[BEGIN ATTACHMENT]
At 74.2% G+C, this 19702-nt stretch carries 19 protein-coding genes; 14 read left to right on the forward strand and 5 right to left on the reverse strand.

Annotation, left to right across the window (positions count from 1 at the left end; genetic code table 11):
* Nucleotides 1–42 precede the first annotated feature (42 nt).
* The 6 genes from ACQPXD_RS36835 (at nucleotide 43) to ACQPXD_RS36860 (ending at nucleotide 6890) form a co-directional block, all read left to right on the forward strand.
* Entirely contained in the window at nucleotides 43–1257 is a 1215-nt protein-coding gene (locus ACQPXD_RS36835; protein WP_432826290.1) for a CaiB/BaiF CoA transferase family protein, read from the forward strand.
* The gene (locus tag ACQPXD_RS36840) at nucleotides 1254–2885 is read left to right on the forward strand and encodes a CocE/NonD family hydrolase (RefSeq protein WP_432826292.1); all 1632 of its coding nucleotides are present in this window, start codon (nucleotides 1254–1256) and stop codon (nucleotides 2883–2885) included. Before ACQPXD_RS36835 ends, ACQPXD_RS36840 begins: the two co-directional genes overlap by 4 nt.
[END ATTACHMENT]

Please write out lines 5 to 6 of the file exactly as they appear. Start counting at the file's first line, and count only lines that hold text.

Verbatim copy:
* Entirely contained in the window at nucleotides 43–1257 is a 1215-nt protein-coding gene (locus ACQPXD_RS36835; protein WP_432826290.1) for a CaiB/BaiF CoA transferase family protein, read from the forward strand.
* The gene (locus tag ACQPXD_RS36840) at nucleotides 1254–2885 is read left to right on the forward strand and encodes a CocE/NonD family hydrolase (RefSeq protein WP_432826292.1); all 1632 of its coding nucleotides are present in this window, start codon (nucleotides 1254–1256) and stop codon (nucleotides 2883–2885) included. Before ACQPXD_RS36835 ends, ACQPXD_RS36840 begins: the two co-directional genes overlap by 4 nt.